SPOILER ALERT: Do not read if you have not yet watched the sixth episode of “Lovecraft Country,” titled “Meet Me in Daegu.”

When bringing to life a nine-tailed fox from Korean, Japanese and Chinese folktales, HBO’s “Lovecraft Country” creator Misha Green envisioned a grotesque reiteration of the otherwise beautiful creature.

The result is Ji-Ah, portrayed by Jamie Chung, a charming Korean woman hiding her nine tails that come out of her orifices. Like the fox from the Korean legend, the nurse, who serves in the Korean War, lures men into her bed, only to devour their soul.

Behind the actor’s transformation from an everyday woman to a nine-tailed fox — known as a “kumiho” — are concept artist Deak Ferrand and VFX supervisor François Dumoulin. Since signing on to design the series last May, the duo from visual effects studio Rodeo FX collaborated with Green on executing a kumiho that illustrates its cultural origin and pushes the limit of violence displayed on the show.

After designing the vampire and zombie-inspired creatures in previous episodes, Ferrand moved on to researching the nine-tailed fox and found a wealth of inspiration from Green’s vision on creating a kumiho whose “tentacles” originate from her nine orifices. Ferrand’s vision — which meant creating overtly violent, visual and hairy monster tails — was well-received by Green.

“We had our first meeting, and I just had to fine-tune Misha’s ideas of having wet hair and hiding the private parts of the girl,” Ferrand tells Variety. “I did some close-up concepts of her face and the guy’s face and even the extremity of the tentacles to illustrate how they operate. And, obviously, all the tentacles are matching in the position or where they go.”

During pre-production, the concept artist not only designed the main character of the episode but also created its setting, Daegu, South Korea, on Photoshop. He rendered sketches of traditional buildings and backdrops of military bases during the Korean War to relocate the L.A.-based actors to 1950s Korea.

Dumoulin took Ferrand’s concept art to post-production, giving life to the nine tails on paper. The first step was to choreograph the order in which Ji-Ah’s tentacles crawl out of her body.

“We start with the largest ones, the most powerful ones, so they can possess the guy,” Dumoulin explains. “Once he’s trapped and she’s lifting him up in the air, the tentacles from her face make their way to his face. And the ones connected to her eyes are going to allow us to read inside [his] brain. She’s literally connecting with her subject, progressively sucking life energy out of him.”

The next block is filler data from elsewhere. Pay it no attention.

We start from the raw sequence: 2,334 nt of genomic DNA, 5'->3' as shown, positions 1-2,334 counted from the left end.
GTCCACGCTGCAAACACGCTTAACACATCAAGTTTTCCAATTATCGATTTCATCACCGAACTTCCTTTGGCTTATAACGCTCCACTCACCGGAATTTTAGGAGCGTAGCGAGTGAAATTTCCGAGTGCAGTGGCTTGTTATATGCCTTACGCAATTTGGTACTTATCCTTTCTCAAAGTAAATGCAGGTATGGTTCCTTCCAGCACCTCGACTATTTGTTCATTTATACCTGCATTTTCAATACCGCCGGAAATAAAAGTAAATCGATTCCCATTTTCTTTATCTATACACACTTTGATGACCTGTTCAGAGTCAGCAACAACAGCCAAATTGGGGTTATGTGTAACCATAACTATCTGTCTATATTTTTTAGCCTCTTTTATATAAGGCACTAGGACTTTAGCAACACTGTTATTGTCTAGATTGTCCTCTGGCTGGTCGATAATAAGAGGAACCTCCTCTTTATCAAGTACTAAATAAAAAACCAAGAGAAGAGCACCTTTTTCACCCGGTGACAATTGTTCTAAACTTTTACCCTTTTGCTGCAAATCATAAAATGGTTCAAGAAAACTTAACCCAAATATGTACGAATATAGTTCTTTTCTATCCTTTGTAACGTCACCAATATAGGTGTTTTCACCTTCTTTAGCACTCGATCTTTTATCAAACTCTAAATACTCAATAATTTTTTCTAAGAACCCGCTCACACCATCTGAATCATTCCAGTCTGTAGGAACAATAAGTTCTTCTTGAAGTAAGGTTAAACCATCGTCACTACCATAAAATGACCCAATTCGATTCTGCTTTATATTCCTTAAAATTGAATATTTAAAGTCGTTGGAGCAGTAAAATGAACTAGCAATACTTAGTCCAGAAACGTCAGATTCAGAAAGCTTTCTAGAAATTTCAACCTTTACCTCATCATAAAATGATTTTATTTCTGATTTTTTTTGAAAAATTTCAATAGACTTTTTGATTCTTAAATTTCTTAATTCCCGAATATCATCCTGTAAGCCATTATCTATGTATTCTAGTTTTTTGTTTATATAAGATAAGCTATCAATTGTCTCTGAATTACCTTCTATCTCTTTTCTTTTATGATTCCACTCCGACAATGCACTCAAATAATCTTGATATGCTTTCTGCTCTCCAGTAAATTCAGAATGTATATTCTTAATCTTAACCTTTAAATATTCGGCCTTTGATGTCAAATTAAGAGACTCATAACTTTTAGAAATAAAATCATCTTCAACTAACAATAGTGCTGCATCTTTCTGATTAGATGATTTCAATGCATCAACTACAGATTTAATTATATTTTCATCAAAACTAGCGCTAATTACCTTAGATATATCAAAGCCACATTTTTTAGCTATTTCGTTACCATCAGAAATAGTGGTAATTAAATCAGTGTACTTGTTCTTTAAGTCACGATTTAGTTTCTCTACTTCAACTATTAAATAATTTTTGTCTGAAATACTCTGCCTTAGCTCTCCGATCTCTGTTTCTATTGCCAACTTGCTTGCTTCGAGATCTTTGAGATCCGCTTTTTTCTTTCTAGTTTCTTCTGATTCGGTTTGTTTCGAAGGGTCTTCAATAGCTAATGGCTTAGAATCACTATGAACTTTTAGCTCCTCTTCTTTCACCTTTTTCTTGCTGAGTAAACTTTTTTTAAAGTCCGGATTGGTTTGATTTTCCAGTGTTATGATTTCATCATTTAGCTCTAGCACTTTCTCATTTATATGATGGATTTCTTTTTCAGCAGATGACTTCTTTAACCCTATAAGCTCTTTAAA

For the scene of Ji-Ah’s partner exploding on top of her, Green suggested using minimal CGI, relying on wire stunts to hold the actor in mid-air. Blood spewing from her partner was added in via computer graphics while the visual effects team worked closely with the show’s prosthetic make-up artists who provided bags of “blood” for scenes showing Ji-Ah wiping it off the floor.

With each episode taking 10 to 12 weeks of post-production, Dumoulin and his team started editing “Lovecraft Country” at the beginning of coronavirus-forced lockdowns. But the biggest challenge hasn’t been communication over video calls: it was having designers on the team who could not edit the show’s violent and sexual depictions in front of their children.

Despite creating a show during the pandemic, “Lovecraft Country” has provided both artists an opportunity to engage in creative, challenging work from home. Dumoulin adds that collaborating with Green, a newcomer to visual effects, has also been an enriching experience.

“VFX designers, we really enjoy being given the freedom to express an idea, and I think this particular kumiho sequence was really a case, where we were given a pitch from Misha,” he says. “We were given very specific bits of action and indication of how this would build-up, and it’s a gift to have that creative freedom in interpreting and creating that.”

“Lovecraft Country” airs Sundays at 9 p.m. on HBO.